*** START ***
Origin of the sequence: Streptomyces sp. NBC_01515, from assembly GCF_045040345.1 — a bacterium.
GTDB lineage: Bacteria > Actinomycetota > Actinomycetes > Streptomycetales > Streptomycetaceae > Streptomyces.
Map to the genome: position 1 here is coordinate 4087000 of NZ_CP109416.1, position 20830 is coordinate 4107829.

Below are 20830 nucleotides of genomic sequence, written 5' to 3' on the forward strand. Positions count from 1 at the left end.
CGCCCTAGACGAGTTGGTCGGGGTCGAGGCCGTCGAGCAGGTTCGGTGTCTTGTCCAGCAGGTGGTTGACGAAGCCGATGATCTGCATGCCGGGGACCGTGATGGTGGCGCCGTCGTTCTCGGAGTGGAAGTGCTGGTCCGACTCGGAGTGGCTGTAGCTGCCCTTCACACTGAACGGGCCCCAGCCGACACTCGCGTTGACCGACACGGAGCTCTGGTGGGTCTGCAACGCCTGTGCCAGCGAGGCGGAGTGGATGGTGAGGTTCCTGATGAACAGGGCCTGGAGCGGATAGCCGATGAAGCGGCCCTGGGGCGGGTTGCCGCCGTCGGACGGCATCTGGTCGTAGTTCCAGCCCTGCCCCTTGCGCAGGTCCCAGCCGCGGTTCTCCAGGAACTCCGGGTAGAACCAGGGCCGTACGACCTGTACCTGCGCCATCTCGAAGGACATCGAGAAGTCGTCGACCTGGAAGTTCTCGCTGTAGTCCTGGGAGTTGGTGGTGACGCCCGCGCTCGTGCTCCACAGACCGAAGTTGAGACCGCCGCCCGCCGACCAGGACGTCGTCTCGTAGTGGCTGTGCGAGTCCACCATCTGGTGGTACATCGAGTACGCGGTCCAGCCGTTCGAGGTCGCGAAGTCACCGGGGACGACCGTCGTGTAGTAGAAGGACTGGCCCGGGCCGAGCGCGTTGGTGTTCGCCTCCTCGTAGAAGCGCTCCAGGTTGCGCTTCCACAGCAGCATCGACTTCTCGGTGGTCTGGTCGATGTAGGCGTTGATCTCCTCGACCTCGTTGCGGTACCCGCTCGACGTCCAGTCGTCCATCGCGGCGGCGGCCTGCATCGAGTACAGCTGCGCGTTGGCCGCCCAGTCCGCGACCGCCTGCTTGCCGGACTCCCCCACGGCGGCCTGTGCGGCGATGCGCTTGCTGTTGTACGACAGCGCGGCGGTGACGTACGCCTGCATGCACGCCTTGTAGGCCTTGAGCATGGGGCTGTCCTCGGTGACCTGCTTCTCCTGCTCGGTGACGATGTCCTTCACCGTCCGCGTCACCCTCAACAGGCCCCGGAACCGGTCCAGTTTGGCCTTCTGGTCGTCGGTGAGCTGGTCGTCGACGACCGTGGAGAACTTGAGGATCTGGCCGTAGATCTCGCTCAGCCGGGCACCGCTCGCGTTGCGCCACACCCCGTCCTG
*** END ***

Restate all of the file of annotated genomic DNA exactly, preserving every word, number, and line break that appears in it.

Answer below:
Origin of the sequence: Streptomyces sp. NBC_01515, from assembly GCF_045040345.1 — a bacterium.
GTDB lineage: Bacteria > Actinomycetota > Actinomycetes > Streptomycetales > Streptomycetaceae > Streptomyces.
Map to the genome: position 1 here is coordinate 4087000 of NZ_CP109416.1, position 20830 is coordinate 4107829.

Below are 20830 nucleotides of genomic sequence, written 5' to 3' on the forward strand. Positions count from 1 at the left end.
CGCCCTAGACGAGTTGGTCGGGGTCGAGGCCGTCGAGCAGGTTCGGTGTCTTGTCCAGCAGGTGGTTGACGAAGCCGATGATCTGCATGCCGGGGACCGTGATGGTGGCGCCGTCGTTCTCGGAGTGGAAGTGCTGGTCCGACTCGGAGTGGCTGTAGCTGCCCTTCACACTGAACGGGCCCCAGCCGACACTCGCGTTGACCGACACGGAGCTCTGGTGGGTCTGCAACGCCTGTGCCAGCGAGGCGGAGTGGATGGTGAGGTTCCTGATGAACAGGGCCTGGAGCGGATAGCCGATGAAGCGGCCCTGGGGCGGGTTGCCGCCGTCGGACGGCATCTGGTCGTAGTTCCAGCCCTGCCCCTTGCGCAGGTCCCAGCCGCGGTTCTCCAGGAACTCCGGGTAGAACCAGGGCCGTACGACCTGTACCTGCGCCATCTCGAAGGACATCGAGAAGTCGTCGACCTGGAAGTTCTCGCTGTAGTCCTGGGAGTTGGTGGTGACGCCCGCGCTCGTGCTCCACAGACCGAAGTTGAGACCGCCGCCCGCCGACCAGGACGTCGTCTCGTAGTGGCTGTGCGAGTCCACCATCTGGTGGTACATCGAGTACGCGGTCCAGCCGTTCGAGGTCGCGAAGTCACCGGGGACGACCGTCGTGTAGTAGAAGGACTGGCCCGGGCCGAGCGCGTTGGTGTTCGCCTCCTCGTAGAAGCGCTCCAGGTTGCGCTTCCACAGCAGCATCGACTTCTCGGTGGTCTGGTCGATGTAGGCGTTGATCTCCTCGACCTCGTTGCGGTACCCGCTCGACGTCCAGTCGTCCATCGCGGCGGCGGCCTGCATCGAGTACAGCTGCGCGTTGGCCGCCCAGTCCGCGACCGCCTGCTTGCCGGACTCCCCCACGGCGGCCTGTGCGGCGATGCGCTTGCTGTTGTACGACAGCGCGGCGGTGACGTACGCCTGCATGCACGCCTTGTAGGCCTTGAGCATGGGGCTGTCCTCGGTGACCTGCTTCTCCTGCTCGGTGACGATGTCCTTCACCGTCCGCGTCACCCTCAACAGGCCCCGGAACCGGTCCAGTTTGGCCTTCTGGTCGTCGGTGAGCTGGTCGTCGACGACCGTGGAGAACTTGAGGATCTGGCCGTAGATCTCGCTCAGCCGGGCACCGCTCGCGTTGCGCCACACCCCGTCCTG